Jesus’ homiletic treatment of Isaiah 61:1–2 suggests that the gospel Jesus proclaims and the gospel that proclaims Jesus share key features with this week’s Old Testament lection.
I challenge you on this Third Sunday of Advent to speak directly to the social realities of this world. Isaiah and Jesus did not shy away from speaking to the concrete, material conditions of society. Their preaching was an intervention. The gospel is here revealed to be for the poor, for the brokenhearted, for the captive and the prisoner. There is here no glorification of poverty, but rather a recognition that low socioeconomic status and systemic injustice are causes of sorrow. They have the power to shatter people at their core. They also render us broken as a society. But our society is not unfixable. Places of devastation can become fields filled with new growth, sites for the flourishing of justice and righteousness. Christian preaching has a critical role to play.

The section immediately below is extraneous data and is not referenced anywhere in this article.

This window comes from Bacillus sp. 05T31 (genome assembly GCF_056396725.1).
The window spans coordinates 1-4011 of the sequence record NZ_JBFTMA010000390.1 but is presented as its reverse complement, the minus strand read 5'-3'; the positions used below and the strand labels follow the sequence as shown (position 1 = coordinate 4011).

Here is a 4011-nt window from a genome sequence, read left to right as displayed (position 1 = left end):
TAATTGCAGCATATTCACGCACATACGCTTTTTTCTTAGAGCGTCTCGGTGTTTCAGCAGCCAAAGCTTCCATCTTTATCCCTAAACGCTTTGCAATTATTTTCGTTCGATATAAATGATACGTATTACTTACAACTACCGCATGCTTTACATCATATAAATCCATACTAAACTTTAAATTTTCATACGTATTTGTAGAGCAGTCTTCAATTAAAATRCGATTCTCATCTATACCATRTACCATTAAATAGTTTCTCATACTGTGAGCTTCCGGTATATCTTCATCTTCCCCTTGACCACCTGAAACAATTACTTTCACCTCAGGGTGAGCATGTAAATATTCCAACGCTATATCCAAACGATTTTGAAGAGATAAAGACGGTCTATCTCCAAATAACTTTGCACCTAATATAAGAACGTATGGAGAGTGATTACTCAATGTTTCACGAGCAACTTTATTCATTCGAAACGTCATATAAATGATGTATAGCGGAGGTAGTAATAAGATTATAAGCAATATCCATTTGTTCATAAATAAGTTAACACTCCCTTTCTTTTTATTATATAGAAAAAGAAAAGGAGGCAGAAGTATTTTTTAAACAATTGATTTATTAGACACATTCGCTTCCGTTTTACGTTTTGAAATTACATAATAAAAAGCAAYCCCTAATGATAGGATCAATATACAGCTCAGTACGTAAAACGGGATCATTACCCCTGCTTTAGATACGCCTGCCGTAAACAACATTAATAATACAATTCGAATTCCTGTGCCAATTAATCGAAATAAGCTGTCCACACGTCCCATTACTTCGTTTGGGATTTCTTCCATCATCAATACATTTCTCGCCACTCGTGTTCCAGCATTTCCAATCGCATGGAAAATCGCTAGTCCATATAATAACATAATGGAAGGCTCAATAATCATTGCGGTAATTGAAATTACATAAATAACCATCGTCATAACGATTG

The proclamation of liberation and release of prisoners and captives is especially needed in the context of the United States, a country that currently has the highest documented incarceration rates in the world and in which an estimated 1.9 million people are incarcerated.1 How might your preaching create an “opening” for those who have experienced or currently experience incarceration?
You, too, have been anointed to bind wounds and raise up the oppressed. May your preaching of Christ’s coming herald joy, liberation, and release.
- Wendy Sawyer and Peter Wagner, “Mass Incarceration: The Whole Pie,” press release, Prison Policy Initiative, March 14, 2023, https://www.prisonpolicy.org/reports/pie2023.html.